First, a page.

Nashville netminder Juuse Saros has a convincing case for the 2023 Vezina Trophy
With a historic, season-long performance, the Predators' Juuse Saros is generating some buzz, earning a position amongst the Vezina favorites this awards season. Here's why the Nashville netminder should bring home the hardware.
With a historic, season-long performance, the Predators' Juuse Saros is generating some buzz, earning a position amongst the Vezina favorites this awards season. Logging 2,800 minutes of ice time and facing more than 1,500 shots on net at 5v5 (both tops in the NHL on an absolute basis, 25-year highs on a game-adjusted basis), Juice almost single-handedly kept a young Nashville team in the playoff conversation.
The fancy stats support what the eye test suggests--according to @EvolvingHockey, Saros is the single-season Goals Above Replacement (GAR) leader, beating out more than a few sure-fire Hall-of-Famers.
It's fair to say that Saros and the Islanders' Ilya Sorokin (also in the top-seven on the single-season GAR leaderboard) have separated themselves as this year's favorites. The two leaders by Goals Saved Above Expected (GSaX), a measure that accounts for the quality of shots faced, are outpacing the competition, despite facing a dizzying number of shot attempts. That high volume is key to their Vezina credentials. With more than 2,000 unblocked shots faced at 5v5, Saros and Sorokin haved reached a level of consistent excellence unmatched by their peers.
Bryan breaks down the historical precedents here. No Vezina winner, or any other goaltender over the past five years, has faced more unblocked shot attempts or xG against per game than Nashville's Saros. In every category, Sorokin is close behind. Although there's some debate as to the historical comparability of these numbers (I think they're comparable across years, but that's an entirely different report), nobody can argue that both goaltenders are anything other than at peak performance under an immense workload.
Although their resumes seem similar to this point, Saros has an edge: situational hockey. Juuse has spent more than 350 minutes on the penalty kill, with 19 [!!!] Goals Saved Above Expected while shorthanded, both tops in the NHL. The Predators are taking an inordinate number of penalties and counting on Saros to bail them out, again and again.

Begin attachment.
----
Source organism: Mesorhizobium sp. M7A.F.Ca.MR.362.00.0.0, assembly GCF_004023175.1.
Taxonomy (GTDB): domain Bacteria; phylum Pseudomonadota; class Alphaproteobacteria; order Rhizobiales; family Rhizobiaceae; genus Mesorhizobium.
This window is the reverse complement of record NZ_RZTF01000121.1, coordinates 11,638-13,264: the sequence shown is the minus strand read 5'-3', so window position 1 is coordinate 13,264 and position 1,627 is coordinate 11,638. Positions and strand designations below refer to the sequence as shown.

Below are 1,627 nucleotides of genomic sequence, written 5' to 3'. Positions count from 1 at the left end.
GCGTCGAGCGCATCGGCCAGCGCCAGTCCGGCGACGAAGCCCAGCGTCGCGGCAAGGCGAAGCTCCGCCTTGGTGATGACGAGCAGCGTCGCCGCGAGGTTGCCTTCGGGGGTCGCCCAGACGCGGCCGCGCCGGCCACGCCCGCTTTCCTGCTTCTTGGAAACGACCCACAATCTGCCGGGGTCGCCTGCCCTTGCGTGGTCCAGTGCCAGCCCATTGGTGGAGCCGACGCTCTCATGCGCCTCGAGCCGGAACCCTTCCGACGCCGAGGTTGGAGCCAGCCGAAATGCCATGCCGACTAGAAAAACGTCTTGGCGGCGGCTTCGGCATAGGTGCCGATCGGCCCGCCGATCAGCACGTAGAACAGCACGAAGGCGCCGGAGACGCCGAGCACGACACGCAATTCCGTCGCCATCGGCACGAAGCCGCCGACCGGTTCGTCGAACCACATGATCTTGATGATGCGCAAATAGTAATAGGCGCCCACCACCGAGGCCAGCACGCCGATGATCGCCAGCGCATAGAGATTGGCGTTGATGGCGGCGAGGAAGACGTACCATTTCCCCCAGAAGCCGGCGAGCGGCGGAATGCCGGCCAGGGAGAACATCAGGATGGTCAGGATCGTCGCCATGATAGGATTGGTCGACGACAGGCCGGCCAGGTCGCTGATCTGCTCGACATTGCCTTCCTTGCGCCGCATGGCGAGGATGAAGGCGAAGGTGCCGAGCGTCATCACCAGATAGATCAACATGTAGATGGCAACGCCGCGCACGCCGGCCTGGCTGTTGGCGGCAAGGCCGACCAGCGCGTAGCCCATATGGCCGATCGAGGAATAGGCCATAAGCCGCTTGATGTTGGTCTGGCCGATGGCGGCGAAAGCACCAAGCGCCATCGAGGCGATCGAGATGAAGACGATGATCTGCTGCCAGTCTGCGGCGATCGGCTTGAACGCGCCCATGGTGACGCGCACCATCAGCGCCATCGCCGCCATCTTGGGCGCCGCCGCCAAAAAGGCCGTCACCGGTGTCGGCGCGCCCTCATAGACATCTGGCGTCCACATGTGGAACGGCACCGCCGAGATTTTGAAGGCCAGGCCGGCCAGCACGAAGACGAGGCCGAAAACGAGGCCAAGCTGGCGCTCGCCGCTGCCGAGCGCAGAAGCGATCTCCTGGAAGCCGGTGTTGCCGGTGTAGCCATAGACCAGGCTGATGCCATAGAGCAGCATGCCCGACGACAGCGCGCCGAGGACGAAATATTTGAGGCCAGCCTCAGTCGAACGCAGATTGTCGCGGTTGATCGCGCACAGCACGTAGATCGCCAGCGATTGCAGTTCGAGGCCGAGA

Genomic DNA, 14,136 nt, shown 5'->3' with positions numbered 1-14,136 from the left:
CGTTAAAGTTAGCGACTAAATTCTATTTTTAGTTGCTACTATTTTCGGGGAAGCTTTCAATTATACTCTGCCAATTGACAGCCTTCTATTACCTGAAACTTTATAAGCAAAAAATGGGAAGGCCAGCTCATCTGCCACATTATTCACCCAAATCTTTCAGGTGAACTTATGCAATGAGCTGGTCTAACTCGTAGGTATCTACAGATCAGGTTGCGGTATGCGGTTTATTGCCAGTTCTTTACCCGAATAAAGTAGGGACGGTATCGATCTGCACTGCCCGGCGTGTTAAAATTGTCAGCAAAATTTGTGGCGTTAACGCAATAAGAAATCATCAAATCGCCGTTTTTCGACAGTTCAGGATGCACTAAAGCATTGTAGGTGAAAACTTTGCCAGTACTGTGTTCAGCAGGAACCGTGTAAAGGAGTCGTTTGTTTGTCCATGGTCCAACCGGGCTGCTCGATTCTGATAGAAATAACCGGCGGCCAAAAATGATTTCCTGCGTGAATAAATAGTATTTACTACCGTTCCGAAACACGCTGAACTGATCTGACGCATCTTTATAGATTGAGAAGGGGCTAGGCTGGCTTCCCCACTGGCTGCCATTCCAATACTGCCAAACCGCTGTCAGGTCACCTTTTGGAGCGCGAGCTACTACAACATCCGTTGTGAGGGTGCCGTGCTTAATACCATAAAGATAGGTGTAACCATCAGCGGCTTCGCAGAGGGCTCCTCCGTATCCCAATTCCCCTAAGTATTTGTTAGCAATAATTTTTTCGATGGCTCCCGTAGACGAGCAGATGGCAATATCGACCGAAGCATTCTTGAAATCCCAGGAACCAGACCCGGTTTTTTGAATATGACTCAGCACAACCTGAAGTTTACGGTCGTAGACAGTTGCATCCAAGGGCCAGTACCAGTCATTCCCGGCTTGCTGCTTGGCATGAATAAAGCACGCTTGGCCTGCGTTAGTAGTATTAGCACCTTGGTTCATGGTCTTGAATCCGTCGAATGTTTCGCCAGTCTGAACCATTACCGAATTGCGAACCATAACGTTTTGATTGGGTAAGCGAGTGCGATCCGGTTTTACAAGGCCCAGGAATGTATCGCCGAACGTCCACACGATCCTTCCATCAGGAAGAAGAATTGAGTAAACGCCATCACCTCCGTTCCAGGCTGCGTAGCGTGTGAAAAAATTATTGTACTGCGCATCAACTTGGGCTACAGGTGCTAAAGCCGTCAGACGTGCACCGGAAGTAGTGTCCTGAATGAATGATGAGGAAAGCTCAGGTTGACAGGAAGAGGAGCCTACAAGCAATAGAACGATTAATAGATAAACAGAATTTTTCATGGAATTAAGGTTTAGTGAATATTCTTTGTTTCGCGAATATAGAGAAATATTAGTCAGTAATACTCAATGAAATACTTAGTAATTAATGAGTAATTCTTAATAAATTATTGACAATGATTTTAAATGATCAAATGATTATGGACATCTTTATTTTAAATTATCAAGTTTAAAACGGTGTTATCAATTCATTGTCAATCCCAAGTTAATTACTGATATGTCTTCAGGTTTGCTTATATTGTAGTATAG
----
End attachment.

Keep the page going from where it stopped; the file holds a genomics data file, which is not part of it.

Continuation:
Based on the data, it's almost as if the Predators' penalty kill is purposefully funneling shots to the front of the net, as well as the faceoff dots. Through it all, Saros has been a dependable wall, with some of his best work in the slot.
The biggest knock against Saros? He only ranks eighth in wins, despite an NHL-leading 63 games played. However, wins are a team statistic, and Saros's outstanding performance can only take the team so far.
While all of the top-six goalies in the NHL are bailing out their teammates when the shots aren't falling, depicted below, Saros can keep Nashville hanging around, even during some offensive clunkers. With offensive chances generated on the y-axis, defensive chances conceded on the x-axis, and colors indicating wins, it's noticeable that the Predators are winning games they were badly outshot at 5v5. Note: We should all pause to appreciate the brutal efficiency and consistency of the Boston Bruins. They don't have the most explosive offense, but the results speak for themselves.
Prashanth Iyer, formerly of the Athletic, and Shayna Goldman, currently of the Athletic, have even quantified these "stolen" games, again finding Saros to be amongst the NHL's elite. In effect, a goalie steals a game by saving more goals over expected than their team's final goal differential (e.g., saving 3 goals above expected while winning by 2 means a game is "stolen"). Saros is stealing games in more than 20% of his starts; there's really only so much one goaltender can do.
No disrespect to Ilya Sorokin, who is having an outstanding season in his own right, but Saros is the best goaltender on the planet. Award him the Vezina.
Bonus charts! See below for some graphics that I made but that didn't quite make the cut. Anything I missed?